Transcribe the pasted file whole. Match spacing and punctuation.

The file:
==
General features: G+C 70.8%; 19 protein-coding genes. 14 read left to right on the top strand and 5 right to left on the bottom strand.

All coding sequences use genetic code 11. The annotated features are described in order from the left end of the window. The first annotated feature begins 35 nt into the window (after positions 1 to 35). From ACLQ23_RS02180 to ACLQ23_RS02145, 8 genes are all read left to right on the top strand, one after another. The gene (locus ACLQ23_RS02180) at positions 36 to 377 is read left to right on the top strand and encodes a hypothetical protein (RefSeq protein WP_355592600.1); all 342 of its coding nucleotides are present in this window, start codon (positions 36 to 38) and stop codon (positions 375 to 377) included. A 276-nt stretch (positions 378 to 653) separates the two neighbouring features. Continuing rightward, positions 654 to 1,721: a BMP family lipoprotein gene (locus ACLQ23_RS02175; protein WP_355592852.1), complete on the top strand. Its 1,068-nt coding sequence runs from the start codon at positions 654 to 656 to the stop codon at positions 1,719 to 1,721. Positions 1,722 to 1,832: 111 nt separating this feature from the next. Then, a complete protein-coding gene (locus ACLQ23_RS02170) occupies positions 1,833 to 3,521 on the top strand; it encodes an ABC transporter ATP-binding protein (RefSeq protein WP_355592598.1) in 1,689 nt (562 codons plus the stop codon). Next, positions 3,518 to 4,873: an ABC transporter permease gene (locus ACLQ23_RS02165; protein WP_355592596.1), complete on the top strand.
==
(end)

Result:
General features: G+C 70.8%; 19 protein-coding genes. 14 read left to right on the top strand and 5 right to left on the bottom strand.

All coding sequences use genetic code 11. The annotated features are described in order from the left end of the window. The first annotated feature begins 35 nt into the window (after positions 1 to 35). From ACLQ23_RS02180 to ACLQ23_RS02145, 8 genes are all read left to right on the top strand, one after another. The gene (locus ACLQ23_RS02180) at positions 36 to 377 is read left to right on the top strand and encodes a hypothetical protein (RefSeq protein WP_355592600.1); all 342 of its coding nucleotides are present in this window, start codon (positions 36 to 38) and stop codon (positions 375 to 377) included. A 276-nt stretch (positions 378 to 653) separates the two neighbouring features. Continuing rightward, positions 654 to 1,721: a BMP family lipoprotein gene (locus ACLQ23_RS02175; protein WP_355592852.1), complete on the top strand. Its 1,068-nt coding sequence runs from the start codon at positions 654 to 656 to the stop codon at positions 1,719 to 1,721. Positions 1,722 to 1,832: 111 nt separating this feature from the next. Then, a complete protein-coding gene (locus ACLQ23_RS02170) occupies positions 1,833 to 3,521 on the top strand; it encodes an ABC transporter ATP-binding protein (RefSeq protein WP_355592598.1) in 1,689 nt (562 codons plus the stop codon). Next, positions 3,518 to 4,873: an ABC transporter permease gene (locus ACLQ23_RS02165; protein WP_355592596.1), complete on the top strand.